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In Vs. Through

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“Sometimes I thank God for unanswered prayers.”

If you know those lyrics you may be showing something about your age and the kind of music you've been exposed to. You won't find this song at a Chris Tomlin or Matt Redman concert. Released in 1990, Garth Brooks wrote the song Unanswered Prayers which contained the lyric above. I wore out his CD, The Hits.

Although there’s some irony in Garth’s song “Unanswered Prayers”, I think it’s fitting for the Christian life. Deep down, the renewed heart that’s made alive by the Holy Spirit is one that longs for our home with God (Philippians 1:23) and to know Him as we’re fully known (1 Corinthians 13:12). However, our prayers often betray the deepest longings of our heart (Romans 8:26).

We pray for things that, if given, would result in greater distance and less dependence on God. In his book, The World, The Flesh, and Father Smith, Bruce Marshall pens these words: “The man who rings the bell at the brothel, unconsciously does so seeking God.” We seek the things God gives, wrongly thinking they’ll satisfy our hearts. God delights to give us more of Himself. To give us the superficial desire of our heart could very well be the worst thing that can happen to us (James 4:3). The deep desire of our heart’s longing is answered truly and only by getting more God (Psalm 37:4).

People warn, sometimes jokingly, to be careful about praying for patience or humility because of what God will do to answer your prayers. You don’t get more patience from comfortable situations or harmonious people. You get patience from the pressure cooker of situations that require it. And, in that cooker you realize you don’t have it in yourself and it must be found from what only God can provide. We don’t typically ask God to place us around difficult people or in strenuous situations. We typically ask, implicitly or directly, for comfortable situations and easy to love people. Left to ourselves we’ll jump from people-to-people and place-to-place to escape the sanctifying work God's doing.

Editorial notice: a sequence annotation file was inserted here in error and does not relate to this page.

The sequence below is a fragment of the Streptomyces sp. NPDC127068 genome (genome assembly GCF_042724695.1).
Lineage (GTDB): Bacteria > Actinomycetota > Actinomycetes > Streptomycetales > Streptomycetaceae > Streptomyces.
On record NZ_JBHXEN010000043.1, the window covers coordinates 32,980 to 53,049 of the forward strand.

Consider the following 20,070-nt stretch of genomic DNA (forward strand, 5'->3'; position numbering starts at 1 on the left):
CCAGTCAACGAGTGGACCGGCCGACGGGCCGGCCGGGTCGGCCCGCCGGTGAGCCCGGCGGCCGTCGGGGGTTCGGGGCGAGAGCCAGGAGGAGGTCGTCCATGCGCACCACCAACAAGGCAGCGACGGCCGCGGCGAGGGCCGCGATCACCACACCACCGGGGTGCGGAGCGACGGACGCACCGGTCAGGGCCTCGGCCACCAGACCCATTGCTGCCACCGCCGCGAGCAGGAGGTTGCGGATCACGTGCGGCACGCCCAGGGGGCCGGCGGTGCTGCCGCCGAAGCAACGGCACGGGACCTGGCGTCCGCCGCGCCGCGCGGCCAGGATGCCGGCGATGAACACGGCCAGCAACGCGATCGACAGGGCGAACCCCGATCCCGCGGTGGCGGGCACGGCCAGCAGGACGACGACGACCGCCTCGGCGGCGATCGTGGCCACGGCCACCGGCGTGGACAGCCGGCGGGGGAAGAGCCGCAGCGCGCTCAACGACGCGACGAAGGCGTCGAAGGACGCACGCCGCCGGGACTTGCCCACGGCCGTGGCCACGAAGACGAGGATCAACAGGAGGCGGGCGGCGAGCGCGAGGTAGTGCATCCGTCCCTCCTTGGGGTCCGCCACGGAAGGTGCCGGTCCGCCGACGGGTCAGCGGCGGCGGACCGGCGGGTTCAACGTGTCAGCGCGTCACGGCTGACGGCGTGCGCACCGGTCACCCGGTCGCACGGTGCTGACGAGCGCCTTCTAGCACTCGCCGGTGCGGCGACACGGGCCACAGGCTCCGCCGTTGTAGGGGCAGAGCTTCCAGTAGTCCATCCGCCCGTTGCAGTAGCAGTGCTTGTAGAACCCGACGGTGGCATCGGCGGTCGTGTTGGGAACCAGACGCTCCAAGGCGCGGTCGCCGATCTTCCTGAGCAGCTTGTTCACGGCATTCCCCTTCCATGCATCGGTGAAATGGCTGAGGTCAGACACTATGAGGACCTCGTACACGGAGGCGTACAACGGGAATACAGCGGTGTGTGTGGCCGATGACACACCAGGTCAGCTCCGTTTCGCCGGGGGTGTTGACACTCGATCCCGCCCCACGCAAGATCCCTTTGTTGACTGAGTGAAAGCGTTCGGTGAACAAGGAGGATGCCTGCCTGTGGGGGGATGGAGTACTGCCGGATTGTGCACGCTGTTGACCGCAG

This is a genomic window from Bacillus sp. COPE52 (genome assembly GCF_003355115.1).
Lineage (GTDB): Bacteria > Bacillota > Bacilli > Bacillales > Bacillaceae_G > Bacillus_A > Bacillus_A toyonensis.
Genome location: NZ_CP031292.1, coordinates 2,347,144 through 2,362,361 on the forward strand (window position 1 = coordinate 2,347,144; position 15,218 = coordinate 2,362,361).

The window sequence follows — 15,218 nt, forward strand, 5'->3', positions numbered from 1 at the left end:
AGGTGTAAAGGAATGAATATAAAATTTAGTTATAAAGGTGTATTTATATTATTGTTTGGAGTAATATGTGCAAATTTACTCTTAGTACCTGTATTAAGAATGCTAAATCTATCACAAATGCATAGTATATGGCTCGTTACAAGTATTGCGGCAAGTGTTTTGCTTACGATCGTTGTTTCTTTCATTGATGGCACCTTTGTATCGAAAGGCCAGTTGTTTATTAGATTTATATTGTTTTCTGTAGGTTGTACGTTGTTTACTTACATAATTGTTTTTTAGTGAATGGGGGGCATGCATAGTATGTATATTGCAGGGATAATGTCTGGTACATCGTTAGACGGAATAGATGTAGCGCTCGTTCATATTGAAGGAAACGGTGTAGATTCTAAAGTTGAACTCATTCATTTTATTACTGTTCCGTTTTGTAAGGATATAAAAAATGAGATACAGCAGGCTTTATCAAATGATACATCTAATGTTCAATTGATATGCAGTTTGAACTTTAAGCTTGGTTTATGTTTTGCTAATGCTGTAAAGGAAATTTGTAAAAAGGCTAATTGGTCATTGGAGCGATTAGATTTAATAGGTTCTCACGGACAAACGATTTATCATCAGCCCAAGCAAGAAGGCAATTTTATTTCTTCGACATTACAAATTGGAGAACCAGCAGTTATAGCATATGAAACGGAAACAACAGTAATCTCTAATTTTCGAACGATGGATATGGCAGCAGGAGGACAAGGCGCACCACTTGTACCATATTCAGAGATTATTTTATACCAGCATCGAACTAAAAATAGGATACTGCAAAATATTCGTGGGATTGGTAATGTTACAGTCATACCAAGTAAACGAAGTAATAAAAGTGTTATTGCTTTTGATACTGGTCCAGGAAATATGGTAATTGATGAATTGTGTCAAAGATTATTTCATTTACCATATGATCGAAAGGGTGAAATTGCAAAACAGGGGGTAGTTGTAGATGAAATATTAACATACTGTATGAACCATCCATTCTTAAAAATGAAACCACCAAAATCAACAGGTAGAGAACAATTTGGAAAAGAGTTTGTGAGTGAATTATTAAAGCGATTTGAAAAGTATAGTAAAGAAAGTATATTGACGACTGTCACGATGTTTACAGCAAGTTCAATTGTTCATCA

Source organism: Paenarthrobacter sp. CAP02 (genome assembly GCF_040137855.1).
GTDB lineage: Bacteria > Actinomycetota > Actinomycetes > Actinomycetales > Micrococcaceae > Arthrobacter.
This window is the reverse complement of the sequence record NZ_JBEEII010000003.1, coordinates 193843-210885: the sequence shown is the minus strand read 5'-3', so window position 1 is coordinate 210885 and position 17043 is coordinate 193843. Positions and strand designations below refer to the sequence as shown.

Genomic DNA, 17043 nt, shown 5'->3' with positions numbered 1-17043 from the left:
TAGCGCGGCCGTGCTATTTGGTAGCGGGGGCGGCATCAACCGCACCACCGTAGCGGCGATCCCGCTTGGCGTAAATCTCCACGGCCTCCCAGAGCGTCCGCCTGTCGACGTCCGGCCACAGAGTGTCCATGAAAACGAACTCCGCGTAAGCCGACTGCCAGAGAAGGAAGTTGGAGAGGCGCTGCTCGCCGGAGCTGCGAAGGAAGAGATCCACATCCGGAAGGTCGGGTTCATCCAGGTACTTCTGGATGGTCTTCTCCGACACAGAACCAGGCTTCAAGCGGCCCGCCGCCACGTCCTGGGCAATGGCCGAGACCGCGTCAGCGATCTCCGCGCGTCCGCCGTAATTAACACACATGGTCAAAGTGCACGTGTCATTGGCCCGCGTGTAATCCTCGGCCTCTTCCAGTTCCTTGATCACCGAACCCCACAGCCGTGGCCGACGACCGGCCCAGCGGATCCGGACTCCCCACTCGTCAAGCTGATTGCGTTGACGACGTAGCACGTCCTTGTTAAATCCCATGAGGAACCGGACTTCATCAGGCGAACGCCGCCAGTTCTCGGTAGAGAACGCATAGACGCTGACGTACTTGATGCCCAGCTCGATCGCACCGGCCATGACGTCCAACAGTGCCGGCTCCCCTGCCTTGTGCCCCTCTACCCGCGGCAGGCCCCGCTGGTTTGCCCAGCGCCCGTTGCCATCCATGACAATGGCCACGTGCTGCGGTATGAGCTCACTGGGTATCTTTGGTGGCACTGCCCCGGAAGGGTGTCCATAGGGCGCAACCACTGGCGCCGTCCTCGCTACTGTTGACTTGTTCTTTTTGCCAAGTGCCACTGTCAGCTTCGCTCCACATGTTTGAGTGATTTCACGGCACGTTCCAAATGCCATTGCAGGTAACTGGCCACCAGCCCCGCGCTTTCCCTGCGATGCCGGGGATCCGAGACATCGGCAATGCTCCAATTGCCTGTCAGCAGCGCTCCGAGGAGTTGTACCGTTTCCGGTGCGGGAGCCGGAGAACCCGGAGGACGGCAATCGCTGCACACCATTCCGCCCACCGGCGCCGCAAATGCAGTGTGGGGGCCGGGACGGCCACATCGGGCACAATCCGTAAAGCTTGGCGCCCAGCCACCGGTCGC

We pray for success. We ask for greatness. We may cloak the blatant search for our own glory with softer language, but it’s still there. There are a few pastors who may be so bold to say, “I want to have the biggest church in the area; I want to be nationally recognized for my efforts; I want people to really like me.” Maybe there are some parents who’d publicly profess, “I want my kids to do better than your kids. I want them to be smarter, more athletic, and more successful than everyone else’s kids.” Behind closed doors, I’m sure some owners and financers would acknowledge, “I’d like to put my competitors out of business as I shore up the market and make profits that’d make other’s heads spin.”

The anvil and hammer God uses to shape us into the image of his Son is not our great accomplishments but our great losses. In the absence of the thing for which we long, or the loss of the thing we obtained, God meets us. He satisfies us. He gives Himself and shows us it was Him, all along, that we most deeply needed (2 Corinthians 12:9).

Years ago, a friend told me, “God is always more interested in what He wants to do in you than what He wants to do through you.” Although most of us would like to do great things for God - and we pray to this effect - God wants to do great things in us. By His grace, our prayers go unanswered. By His grace, He keeps praying for us (Romans 8:27).

Bj ErpsComment